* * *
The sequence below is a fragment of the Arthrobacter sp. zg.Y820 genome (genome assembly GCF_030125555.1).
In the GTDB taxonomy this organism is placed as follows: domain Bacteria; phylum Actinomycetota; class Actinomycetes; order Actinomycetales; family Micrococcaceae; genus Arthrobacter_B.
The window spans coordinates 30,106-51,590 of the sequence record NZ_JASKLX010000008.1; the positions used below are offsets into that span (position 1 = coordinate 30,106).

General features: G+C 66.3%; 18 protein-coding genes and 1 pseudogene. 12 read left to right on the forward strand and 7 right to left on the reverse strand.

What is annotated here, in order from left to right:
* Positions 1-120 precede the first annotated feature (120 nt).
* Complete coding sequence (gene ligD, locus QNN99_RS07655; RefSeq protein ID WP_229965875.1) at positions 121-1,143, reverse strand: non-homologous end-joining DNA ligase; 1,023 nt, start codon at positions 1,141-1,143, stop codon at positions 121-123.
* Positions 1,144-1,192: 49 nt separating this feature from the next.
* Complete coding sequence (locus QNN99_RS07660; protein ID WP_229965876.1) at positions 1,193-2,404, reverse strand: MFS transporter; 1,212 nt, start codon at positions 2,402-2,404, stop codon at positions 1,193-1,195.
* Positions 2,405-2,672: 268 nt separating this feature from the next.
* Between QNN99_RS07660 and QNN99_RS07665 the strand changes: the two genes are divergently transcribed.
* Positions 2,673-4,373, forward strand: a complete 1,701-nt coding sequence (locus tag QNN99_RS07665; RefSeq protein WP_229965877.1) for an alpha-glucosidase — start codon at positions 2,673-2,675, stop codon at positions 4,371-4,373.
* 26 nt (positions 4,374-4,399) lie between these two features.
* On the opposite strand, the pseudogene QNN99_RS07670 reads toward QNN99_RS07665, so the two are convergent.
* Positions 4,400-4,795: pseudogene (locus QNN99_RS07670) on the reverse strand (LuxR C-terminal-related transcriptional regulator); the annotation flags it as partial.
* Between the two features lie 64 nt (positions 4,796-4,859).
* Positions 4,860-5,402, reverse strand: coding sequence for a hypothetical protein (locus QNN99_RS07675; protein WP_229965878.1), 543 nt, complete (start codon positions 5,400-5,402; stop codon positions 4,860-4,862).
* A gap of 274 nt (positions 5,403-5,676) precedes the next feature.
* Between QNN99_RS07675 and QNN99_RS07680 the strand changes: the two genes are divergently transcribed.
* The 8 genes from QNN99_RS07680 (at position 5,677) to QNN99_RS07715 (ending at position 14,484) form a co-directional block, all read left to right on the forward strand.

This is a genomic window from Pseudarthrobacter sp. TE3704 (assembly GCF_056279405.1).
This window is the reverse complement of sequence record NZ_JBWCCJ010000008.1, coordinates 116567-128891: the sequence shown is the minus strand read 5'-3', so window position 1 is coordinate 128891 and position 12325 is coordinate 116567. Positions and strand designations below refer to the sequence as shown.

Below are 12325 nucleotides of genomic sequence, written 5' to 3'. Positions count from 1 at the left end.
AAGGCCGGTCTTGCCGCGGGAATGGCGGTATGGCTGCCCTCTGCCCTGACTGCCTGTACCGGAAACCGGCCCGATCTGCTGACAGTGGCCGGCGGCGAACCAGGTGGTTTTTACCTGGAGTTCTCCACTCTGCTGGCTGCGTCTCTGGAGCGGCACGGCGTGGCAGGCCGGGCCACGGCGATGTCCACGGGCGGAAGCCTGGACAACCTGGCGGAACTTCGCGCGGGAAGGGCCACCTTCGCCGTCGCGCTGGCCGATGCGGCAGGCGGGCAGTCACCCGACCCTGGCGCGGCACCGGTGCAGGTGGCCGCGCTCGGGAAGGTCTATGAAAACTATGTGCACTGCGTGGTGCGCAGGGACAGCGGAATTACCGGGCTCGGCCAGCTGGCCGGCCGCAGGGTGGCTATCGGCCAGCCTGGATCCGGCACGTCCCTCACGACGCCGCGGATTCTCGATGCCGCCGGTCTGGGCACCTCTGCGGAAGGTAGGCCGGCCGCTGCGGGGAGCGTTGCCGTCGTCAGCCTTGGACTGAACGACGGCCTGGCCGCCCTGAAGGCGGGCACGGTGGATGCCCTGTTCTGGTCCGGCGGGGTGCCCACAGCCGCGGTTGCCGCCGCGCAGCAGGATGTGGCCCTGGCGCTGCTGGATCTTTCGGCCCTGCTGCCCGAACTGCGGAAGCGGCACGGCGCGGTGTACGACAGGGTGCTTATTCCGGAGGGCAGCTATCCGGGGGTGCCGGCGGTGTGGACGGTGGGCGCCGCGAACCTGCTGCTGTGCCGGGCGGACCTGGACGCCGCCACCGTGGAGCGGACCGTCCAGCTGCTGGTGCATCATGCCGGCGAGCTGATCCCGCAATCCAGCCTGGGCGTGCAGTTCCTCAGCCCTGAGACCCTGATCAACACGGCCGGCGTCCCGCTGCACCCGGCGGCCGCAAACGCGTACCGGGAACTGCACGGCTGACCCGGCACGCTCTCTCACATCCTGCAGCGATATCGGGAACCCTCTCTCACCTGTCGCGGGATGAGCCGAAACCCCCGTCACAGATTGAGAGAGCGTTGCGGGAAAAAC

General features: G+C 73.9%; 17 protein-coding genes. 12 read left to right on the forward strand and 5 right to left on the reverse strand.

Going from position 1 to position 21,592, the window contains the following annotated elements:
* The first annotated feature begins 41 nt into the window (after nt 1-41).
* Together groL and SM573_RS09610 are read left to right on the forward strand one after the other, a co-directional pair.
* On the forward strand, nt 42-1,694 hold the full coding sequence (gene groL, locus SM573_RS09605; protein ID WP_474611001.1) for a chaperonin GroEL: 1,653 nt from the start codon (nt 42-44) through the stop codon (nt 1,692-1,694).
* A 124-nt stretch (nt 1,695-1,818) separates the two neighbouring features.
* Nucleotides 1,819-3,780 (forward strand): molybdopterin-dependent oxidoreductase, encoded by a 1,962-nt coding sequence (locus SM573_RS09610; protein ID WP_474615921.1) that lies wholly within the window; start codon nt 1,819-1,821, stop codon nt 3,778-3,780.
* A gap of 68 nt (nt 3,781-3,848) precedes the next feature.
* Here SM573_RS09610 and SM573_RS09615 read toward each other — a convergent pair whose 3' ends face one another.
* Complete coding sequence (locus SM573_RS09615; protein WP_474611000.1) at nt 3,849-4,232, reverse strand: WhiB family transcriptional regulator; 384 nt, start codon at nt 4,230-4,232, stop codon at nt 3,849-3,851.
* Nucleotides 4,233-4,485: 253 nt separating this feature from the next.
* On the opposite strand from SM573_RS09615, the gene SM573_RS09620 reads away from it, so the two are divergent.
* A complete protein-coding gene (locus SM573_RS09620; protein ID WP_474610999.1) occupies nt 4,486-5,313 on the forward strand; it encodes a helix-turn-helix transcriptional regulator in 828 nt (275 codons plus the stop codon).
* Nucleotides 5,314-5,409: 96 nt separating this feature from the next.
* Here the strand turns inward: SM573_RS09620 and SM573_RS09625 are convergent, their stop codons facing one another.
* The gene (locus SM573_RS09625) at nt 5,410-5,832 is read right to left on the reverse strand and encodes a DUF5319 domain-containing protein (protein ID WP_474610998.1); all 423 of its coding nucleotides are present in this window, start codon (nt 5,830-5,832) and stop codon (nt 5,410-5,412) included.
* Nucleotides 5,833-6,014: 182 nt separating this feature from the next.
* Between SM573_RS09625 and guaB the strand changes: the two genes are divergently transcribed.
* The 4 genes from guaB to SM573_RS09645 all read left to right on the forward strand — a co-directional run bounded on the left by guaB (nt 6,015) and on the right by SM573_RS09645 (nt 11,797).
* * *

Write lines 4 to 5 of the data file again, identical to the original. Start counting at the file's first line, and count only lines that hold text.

General features: G+C 66.3%; 18 protein-coding genes and 1 pseudogene. 12 read left to right on the forward strand and 7 right to left on the reverse strand.

What is annotated here, in order from left to right: